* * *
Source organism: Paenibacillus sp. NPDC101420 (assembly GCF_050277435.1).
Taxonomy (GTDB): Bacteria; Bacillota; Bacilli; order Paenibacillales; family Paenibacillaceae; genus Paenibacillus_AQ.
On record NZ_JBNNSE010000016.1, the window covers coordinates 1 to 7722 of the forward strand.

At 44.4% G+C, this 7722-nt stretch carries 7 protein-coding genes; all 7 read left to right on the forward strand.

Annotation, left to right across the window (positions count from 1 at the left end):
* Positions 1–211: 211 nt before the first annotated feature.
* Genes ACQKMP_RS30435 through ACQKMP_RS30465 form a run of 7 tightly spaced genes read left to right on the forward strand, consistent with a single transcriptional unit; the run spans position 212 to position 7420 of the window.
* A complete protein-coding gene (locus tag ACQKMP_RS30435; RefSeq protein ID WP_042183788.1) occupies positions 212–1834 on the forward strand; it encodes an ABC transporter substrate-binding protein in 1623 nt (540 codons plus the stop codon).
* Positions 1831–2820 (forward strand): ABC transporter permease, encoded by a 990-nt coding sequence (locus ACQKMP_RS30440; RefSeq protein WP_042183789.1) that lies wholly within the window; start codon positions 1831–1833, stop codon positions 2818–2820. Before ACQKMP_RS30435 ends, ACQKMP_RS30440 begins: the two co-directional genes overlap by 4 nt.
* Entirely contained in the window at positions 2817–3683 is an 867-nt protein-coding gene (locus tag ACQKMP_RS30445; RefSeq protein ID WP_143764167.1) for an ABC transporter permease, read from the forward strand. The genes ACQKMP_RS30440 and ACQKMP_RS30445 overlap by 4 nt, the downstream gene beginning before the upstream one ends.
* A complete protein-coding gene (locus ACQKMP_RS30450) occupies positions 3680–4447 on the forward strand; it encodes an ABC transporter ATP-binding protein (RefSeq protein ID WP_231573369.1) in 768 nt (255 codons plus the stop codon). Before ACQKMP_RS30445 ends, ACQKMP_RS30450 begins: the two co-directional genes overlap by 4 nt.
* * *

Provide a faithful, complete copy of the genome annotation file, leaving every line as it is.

Source organism: Paenibacillus sp. NPDC101420 (assembly GCF_050277435.1).
Taxonomy (GTDB): Bacteria; Bacillota; Bacilli; order Paenibacillales; family Paenibacillaceae; genus Paenibacillus_AQ.
On record NZ_JBNNSE010000016.1, the window covers coordinates 1 to 7722 of the forward strand.

At 44.4% G+C, this 7722-nt stretch carries 7 protein-coding genes; all 7 read left to right on the forward strand.

Annotation, left to right across the window (positions count from 1 at the left end):
* Positions 1–211: 211 nt before the first annotated feature.
* Genes ACQKMP_RS30435 through ACQKMP_RS30465 form a run of 7 tightly spaced genes read left to right on the forward strand, consistent with a single transcriptional unit; the run spans position 212 to position 7420 of the window.
* A complete protein-coding gene (locus tag ACQKMP_RS30435; RefSeq protein ID WP_042183788.1) occupies positions 212–1834 on the forward strand; it encodes an ABC transporter substrate-binding protein in 1623 nt (540 codons plus the stop codon).
* Positions 1831–2820 (forward strand): ABC transporter permease, encoded by a 990-nt coding sequence (locus ACQKMP_RS30440; RefSeq protein WP_042183789.1) that lies wholly within the window; start codon positions 1831–1833, stop codon positions 2818–2820. Before ACQKMP_RS30435 ends, ACQKMP_RS30440 begins: the two co-directional genes overlap by 4 nt.
* Entirely contained in the window at positions 2817–3683 is an 867-nt protein-coding gene (locus tag ACQKMP_RS30445; RefSeq protein ID WP_143764167.1) for an ABC transporter permease, read from the forward strand. The genes ACQKMP_RS30440 and ACQKMP_RS30445 overlap by 4 nt, the downstream gene beginning before the upstream one ends.
* A complete protein-coding gene (locus ACQKMP_RS30450) occupies positions 3680–4447 on the forward strand; it encodes an ABC transporter ATP-binding protein (RefSeq protein ID WP_231573369.1) in 768 nt (255 codons plus the stop codon). Before ACQKMP_RS30445 ends, ACQKMP_RS30450 begins: the two co-directional genes overlap by 4 nt.